What You Don't Know About Your Partner Can Hurt You
By FeministaJones on March 30, 2014
BlogHer Original Post
There are often discussions during which people bring up other people’s sexual histories and past relationships, usually as a way to measure others’ worth or values as potential partners. Many of these discussions are usually centered around women’s past behaviors, choices, and whether or not their engagement in certain sexual activities or types of relationships make them “quality women” or “marriage material”. I don’t often find that men are raked over the coals as much, so-to-speak, and do recognize that the bias is against women; we’re expected to be pristine objects for the choosing of men who finally decide they’re done playing around and want to “settle down”.
Image: Pedro Ribeiro Simoes via Flickr
There are several layers to why this is problematic, though I won’t address all of them. First, these discussions are almost always heteronormative and erase the sexual and relationship experiences of women and men who are not interested in opposite-sex relationships of intimate or sexual natures. While I’ve not been privy to a whole lot of relationship discussions among lesbians, I have had discussions in which some speak of how heteronormative expectations exist in some lesbian relationship dynamics too. Women, it seems, are subject to being assessed and assigned value based on their past dalliances, affairs, and long-term commitments, regardless of sexual orientation.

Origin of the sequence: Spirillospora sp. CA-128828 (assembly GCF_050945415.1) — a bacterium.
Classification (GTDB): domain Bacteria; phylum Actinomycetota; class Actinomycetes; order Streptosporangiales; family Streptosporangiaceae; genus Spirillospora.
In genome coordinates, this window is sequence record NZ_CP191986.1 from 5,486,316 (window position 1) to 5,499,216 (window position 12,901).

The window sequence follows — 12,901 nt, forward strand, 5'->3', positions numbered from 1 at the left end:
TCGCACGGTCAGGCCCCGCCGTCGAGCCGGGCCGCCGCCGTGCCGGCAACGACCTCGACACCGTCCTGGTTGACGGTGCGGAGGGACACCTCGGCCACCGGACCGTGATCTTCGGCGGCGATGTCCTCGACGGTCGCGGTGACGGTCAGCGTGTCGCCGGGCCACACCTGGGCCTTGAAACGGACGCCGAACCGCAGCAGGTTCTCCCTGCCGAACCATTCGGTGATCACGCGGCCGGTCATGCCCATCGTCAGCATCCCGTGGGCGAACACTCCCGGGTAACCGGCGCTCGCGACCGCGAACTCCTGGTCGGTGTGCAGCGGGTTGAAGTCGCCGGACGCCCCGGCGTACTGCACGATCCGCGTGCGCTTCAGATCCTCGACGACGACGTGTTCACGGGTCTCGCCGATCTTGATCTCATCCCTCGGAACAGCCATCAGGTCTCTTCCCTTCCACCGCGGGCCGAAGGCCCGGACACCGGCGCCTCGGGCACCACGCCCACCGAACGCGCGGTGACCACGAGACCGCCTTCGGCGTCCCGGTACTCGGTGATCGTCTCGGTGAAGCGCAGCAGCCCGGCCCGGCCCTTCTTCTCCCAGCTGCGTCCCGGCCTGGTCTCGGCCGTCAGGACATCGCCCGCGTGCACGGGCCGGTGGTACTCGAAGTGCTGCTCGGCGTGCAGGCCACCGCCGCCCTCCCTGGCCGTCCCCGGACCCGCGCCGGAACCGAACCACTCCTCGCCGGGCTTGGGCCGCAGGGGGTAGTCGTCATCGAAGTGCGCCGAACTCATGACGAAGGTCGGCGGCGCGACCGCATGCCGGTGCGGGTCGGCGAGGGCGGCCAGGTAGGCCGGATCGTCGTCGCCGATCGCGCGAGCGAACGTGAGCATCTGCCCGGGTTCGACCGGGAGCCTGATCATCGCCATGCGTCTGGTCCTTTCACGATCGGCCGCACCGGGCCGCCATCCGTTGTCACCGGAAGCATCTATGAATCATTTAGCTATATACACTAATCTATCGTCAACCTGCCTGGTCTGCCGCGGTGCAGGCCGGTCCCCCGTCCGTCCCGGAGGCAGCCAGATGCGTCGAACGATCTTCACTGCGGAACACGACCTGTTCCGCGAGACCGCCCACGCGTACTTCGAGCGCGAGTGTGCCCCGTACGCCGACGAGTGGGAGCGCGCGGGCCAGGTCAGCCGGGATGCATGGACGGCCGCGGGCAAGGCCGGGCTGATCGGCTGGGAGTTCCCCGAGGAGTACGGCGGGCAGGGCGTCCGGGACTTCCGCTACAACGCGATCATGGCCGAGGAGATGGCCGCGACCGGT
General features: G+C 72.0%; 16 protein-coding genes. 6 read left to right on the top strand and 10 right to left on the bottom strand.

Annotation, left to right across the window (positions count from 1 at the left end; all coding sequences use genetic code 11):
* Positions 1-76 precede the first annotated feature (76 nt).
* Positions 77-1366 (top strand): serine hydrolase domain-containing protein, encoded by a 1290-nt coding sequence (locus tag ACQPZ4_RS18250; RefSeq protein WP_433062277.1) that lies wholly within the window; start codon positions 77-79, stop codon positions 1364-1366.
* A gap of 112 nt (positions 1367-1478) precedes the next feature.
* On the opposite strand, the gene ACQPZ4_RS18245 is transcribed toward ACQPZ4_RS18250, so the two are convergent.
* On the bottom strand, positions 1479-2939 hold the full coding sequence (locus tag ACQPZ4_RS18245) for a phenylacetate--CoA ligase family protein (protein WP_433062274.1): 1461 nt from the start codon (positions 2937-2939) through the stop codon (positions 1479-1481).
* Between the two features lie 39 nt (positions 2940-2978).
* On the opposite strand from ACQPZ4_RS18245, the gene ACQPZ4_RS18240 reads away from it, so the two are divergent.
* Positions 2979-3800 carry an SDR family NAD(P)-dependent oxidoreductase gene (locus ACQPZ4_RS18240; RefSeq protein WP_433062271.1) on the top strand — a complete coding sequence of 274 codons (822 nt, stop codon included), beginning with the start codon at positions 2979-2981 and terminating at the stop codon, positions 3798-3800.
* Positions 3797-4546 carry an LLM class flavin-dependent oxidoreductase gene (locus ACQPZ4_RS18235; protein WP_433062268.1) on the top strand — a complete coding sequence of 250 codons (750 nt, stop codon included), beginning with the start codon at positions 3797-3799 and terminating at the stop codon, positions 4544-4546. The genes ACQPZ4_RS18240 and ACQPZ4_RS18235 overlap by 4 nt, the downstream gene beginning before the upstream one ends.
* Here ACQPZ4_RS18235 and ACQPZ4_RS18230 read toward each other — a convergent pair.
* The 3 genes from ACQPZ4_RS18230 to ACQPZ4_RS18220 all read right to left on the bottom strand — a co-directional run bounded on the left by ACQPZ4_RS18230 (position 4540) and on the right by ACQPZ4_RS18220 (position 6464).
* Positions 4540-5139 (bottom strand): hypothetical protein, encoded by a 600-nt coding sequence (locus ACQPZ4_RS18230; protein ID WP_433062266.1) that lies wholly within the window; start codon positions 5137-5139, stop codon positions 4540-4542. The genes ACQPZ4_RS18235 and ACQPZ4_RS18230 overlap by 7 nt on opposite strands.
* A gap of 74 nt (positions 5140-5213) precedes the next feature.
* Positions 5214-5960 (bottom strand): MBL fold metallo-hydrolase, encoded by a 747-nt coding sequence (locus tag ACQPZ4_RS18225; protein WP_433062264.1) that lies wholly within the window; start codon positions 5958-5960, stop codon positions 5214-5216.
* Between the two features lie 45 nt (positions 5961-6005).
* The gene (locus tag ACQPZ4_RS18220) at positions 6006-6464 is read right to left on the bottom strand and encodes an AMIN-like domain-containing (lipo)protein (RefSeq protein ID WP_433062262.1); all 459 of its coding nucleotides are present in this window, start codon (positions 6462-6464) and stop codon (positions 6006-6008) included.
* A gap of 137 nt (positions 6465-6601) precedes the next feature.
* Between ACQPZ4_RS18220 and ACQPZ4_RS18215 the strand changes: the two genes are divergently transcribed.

Ignorance is not bliss, so another reason these types of discussions are harmful is because they almost silence women into not feeling open about sharing their own past experiences and learning more about potential partners. We need to have these types of conversations because they could mean the difference between life and death, and that is no exaggeration. The so-called “body count” or the number of persons one has had sexual engagement with is not particularly important. Because of stigma, however, women often avoid those conversations and any related topics. Because of fear, we tend to shy away from these very important conversations that could—and should—provide us with more information to make the best choices going forward.
What’s missing from these discussions is the information that is quite important. Here are a few areas of your partner’s past that you should take into consideration before taking next steps.
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